Picasso has not yet been honoured with a retrospective on his personal aesthetic, nor has the one-time Comme des Garçons model, Jean-Michel Basquiat. The Brooklyn Museum did though, have one on Georgia O’Keeffe, ‘Georgia O’Keeffe: Living Modern.’ Women’s work is still viewed through a different lens than men’s; their lives are more closely associated with their art, and their art is oft-seen as inherently more personal than their male counterparts.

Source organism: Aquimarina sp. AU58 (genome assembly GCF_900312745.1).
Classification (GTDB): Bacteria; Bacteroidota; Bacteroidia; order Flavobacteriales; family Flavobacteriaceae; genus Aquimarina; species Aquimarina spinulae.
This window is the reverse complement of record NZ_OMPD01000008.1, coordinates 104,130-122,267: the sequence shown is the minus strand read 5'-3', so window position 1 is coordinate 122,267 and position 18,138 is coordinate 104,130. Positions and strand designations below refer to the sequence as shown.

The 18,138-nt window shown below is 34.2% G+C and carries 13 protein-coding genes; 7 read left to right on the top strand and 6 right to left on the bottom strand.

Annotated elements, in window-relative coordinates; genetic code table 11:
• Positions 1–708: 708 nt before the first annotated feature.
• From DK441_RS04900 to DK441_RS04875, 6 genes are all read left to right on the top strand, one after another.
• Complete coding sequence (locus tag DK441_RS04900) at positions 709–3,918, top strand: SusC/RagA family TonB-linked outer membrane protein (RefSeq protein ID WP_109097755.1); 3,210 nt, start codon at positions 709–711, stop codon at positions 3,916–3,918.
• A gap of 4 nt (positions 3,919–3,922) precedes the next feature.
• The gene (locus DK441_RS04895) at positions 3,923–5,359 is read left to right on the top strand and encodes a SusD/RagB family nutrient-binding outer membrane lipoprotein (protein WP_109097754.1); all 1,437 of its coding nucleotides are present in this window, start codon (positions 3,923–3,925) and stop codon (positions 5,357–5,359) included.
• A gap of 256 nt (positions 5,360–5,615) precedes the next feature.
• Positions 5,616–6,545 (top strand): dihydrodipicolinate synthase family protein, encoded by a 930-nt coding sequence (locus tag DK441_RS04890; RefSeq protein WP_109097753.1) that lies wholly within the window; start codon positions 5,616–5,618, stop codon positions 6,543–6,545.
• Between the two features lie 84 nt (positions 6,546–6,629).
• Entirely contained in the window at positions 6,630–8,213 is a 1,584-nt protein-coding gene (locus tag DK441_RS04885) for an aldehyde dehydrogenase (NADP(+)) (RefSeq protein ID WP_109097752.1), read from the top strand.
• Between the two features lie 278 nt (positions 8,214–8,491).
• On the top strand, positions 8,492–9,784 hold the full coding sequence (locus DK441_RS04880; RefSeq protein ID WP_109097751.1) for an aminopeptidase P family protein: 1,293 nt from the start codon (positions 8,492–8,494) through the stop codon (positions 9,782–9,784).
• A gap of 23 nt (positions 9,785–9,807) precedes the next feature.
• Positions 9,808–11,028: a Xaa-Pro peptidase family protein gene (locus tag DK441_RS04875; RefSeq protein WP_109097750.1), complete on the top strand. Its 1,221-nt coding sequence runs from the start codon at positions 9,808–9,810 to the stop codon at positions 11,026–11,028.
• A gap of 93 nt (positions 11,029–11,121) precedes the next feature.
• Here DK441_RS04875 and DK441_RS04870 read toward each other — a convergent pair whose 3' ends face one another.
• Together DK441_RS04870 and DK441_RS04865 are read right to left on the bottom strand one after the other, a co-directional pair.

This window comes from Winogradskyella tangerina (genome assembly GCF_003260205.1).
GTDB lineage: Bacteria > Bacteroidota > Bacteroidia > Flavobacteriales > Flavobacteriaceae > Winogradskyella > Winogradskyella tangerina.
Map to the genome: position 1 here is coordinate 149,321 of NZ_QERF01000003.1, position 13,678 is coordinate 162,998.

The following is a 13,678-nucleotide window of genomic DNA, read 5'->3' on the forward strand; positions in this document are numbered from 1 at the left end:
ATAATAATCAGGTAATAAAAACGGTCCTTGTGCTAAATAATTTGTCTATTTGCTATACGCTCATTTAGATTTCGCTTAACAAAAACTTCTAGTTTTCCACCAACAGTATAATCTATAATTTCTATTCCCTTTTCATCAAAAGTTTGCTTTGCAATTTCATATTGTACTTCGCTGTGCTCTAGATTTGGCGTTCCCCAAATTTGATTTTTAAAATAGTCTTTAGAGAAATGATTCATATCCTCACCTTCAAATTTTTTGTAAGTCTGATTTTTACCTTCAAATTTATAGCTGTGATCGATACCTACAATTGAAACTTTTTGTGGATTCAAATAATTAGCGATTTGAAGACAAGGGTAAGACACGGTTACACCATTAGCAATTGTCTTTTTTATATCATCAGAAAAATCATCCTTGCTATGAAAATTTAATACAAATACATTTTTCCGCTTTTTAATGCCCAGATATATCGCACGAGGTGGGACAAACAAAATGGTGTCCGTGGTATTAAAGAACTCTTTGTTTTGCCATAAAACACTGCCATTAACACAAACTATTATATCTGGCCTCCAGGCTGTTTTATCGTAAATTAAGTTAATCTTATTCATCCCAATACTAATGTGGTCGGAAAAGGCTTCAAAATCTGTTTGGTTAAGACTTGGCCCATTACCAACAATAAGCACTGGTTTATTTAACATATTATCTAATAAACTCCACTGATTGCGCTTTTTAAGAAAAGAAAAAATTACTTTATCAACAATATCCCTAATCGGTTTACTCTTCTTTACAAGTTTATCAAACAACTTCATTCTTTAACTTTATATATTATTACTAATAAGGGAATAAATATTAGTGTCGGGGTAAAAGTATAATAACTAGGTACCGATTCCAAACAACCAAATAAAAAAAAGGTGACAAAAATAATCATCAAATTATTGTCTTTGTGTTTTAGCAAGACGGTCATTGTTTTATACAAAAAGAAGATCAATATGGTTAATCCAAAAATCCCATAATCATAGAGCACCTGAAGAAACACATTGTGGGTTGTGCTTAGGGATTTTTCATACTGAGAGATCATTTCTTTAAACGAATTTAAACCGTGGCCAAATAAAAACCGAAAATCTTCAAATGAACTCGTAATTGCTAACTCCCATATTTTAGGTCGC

Vivienne Westwood’s ability to provoke public discussion – both through her fashion and her media appearances – has characterised her career since the 1970s. In the past ten years Westwood has regularly taken advantage of her status to raise awareness on climate change and to protest against the political institutions that support the overexploitation of natural resources. As such, she is adamant that her clothes should be perceived as public statements and politically-charged products. It is no surprise then, that her autobiography is a further extension of the designer’s activist persona. But while the book explicitly presents her fashion and political engagement as parallel and complementary, it also downplays the contradictions at the roots of her public self.